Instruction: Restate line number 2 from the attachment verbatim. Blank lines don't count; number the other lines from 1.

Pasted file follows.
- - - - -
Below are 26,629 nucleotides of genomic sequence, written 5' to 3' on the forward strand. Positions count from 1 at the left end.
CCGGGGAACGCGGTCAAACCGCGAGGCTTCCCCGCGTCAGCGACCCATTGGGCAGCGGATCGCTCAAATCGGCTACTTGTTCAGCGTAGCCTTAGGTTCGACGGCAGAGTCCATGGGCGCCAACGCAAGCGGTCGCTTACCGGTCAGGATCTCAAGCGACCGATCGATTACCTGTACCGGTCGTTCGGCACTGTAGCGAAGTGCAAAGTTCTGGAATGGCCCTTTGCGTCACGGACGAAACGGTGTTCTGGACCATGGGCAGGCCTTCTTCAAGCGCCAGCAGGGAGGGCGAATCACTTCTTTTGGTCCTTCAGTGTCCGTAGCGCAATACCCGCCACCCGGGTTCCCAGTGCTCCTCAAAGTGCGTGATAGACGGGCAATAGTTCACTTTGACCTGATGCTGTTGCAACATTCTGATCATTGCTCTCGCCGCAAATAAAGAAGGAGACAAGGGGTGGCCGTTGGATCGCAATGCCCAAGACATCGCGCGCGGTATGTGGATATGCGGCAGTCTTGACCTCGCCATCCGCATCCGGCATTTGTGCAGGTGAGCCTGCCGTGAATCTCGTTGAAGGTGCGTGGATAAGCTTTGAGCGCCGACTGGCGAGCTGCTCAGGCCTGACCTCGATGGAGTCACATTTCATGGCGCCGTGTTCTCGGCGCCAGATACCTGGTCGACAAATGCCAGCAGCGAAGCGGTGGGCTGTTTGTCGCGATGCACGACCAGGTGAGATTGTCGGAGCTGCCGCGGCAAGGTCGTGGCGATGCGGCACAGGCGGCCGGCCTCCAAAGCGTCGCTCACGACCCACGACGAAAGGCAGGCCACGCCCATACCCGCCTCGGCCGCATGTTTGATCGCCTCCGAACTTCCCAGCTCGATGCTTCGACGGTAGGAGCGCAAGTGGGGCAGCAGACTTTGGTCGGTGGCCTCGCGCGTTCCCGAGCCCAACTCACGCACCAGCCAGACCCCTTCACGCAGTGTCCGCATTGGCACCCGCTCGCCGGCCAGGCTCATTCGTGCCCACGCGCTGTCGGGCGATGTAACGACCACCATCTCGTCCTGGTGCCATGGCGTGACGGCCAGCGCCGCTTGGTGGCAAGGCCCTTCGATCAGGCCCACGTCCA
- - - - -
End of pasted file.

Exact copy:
CCGGGGAACGCGGTCAAACCGCGAGGCTTCCCCGCGTCAGCGACCCATTGGGCAGCGGATCGCTCAAATCGGCTACTTGTTCAGCGTAGCCTTAGGTTCGACGGCAGAGTCCATGGGCGCCAACGCAAGCGGTCGCTTACCGGTCAGGATCTCAAGCGACCGATCGATTACCTGTACCGGTCGTTCGGCACTGTAGCGAAGTGCAAAGTTCTGGAATGGCCCTTTGCGTCACGGACGAAACGGTGTTCTGGACCATGGGCAGGCCTTCTTCAAGCGCCAGCAGGGAGGGCGAATCACTTCTTTTGGTCCTTCAGTGTCCGTAGCGCAATACCCGCCACCCGGGTTCCCAGTGCTCCTCAAAGTGCGTGATAGACGGGCAATAGTTCACTTTGACCTGATGCTGTTGCAACATTCTGATCATTGCTCTCGCCGCAAATAAAGAAGGAGACAAGGGGTGGCCGTTGGATCGCAATGCCCAAGACATCGCGCGCGGTATGTGGATATGCGGCAGTCTTGACCTCGCCATCCGCATCCGGCATTTGTGCAGGTGAGCCTGCCGTGAATCTCGTTGAAGGTGCGTGGATAAGCTTTGAGCGCCGACTGGCGAGCTGCTCAGGCCTGACCTCGATGGAGTCACATTTCATGGCGCCGTGTTCTCGGCGCCAGATACCTGGTCGACAAATGCCAGCAGCGAAGCGGTGGGCTGTTTGTCGCGATGCACGACCAGGTGAGATTGTCGGAGCTGCCGCGGCAAGGTCGTGGCGATGCGGCACAGGCGGCCGGCCTCCAAAGCGTCGCTCACGACCCACGACGAAAGGCAGGCCACGCCCATACCCGCCTCGGCCGCATGTTTGATCGCCTCCGAACTTCCCAGCTCGATGCTTCGACGGTAGGAGCGCAAGTGGGGCAGCAGACTTTGGTCGGTGGCCTCGCGCGTTCCCGAGCCCAACTCACGCACCAGCCAGACCCCTTCACGCAGTGTCCGCATTGGCACCCGCTCGCCGGCCAGGCTCATTCGTGCCCACGCGCTGTCGGGCGATGTAACGACCACCATCTCGTCCTGGTGCCATGGCGTGACGGCCAGCGCCGCTTGGTGGCAAGGCCCTTCGATCAGGCCCACGTCCA